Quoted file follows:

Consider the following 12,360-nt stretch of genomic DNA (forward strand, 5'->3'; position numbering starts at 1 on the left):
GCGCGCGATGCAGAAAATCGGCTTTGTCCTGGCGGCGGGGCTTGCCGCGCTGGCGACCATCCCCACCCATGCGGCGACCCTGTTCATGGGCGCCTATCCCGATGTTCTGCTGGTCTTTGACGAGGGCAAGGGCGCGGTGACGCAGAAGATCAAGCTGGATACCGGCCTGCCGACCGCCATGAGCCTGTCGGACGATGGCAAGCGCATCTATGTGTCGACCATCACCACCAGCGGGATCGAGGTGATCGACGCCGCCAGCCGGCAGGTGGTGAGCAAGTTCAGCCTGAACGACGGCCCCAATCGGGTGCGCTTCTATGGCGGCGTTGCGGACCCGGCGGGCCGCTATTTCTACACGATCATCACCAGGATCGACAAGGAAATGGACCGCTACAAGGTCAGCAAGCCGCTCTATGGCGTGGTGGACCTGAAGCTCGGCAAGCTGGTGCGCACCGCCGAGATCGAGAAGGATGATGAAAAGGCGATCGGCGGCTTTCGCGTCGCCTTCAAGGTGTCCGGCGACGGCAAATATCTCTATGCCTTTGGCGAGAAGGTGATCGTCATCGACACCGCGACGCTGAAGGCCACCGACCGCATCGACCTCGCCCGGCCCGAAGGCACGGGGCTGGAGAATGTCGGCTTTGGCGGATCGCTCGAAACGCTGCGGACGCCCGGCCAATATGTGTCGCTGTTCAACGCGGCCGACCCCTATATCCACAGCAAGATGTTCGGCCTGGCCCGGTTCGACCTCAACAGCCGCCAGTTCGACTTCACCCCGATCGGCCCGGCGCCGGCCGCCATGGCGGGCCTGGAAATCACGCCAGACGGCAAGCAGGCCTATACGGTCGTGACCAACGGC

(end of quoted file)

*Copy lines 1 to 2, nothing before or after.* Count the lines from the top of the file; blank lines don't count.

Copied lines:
Consider the following 12,360-nt stretch of genomic DNA (forward strand, 5'->3'; position numbering starts at 1 on the left):
GCGCGCGATGCAGAAAATCGGCTTTGTCCTGGCGGCGGGGCTTGCCGCGCTGGCGACCATCCCCACCCATGCGGCGACCCTGTTCATGGGCGCCTATCCCGATGTTCTGCTGGTCTTTGACGAGGGCAAGGGCGCGGTGACGCAGAAGATCAAGCTGGATACCGGCCTGCCGACCGCCATGAGCCTGTCGGACGATGGCAAGCGCATCTATGTGTCGACCATCACCACCAGCGGGATCGAGGTGATCGACGCCGCCAGCCGGCAGGTGGTGAGCAAGTTCAGCCTGAACGACGGCCCCAATCGGGTGCGCTTCTATGGCGGCGTTGCGGACCCGGCGGGCCGCTATTTCTACACGATCATCACCAGGATCGACAAGGAAATGGACCGCTACAAGGTCAGCAAGCCGCTCTATGGCGTGGTGGACCTGAAGCTCGGCAAGCTGGTGCGCACCGCCGAGATCGAGAAGGATGATGAAAAGGCGATCGGCGGCTTTCGCGTCGCCTTCAAGGTGTCCGGCGACGGCAAATATCTCTATGCCTTTGGCGAGAAGGTGATCGTCATCGACACCGCGACGCTGAAGGCCACCGACCGCATCGACCTCGCCCGGCCCGAAGGCACGGGGCTGGAGAATGTCGGCTTTGGCGGATCGCTCGAAACGCTGCGGACGCCCGGCCAATATGTGTCGCTGTTCAACGCGGCCGACCCCTATATCCACAGCAAGATGTTCGGCCTGGCCCGGTTCGACCTCAACAGCCGCCAGTTCGACTTCACCCCGATCGGCCCGGCGCCGGCCGCCATGGCGGGCCTGGAAATCACGCCAGACGGCAAGCAGGCCTATACGGTCGTGACCAACGGC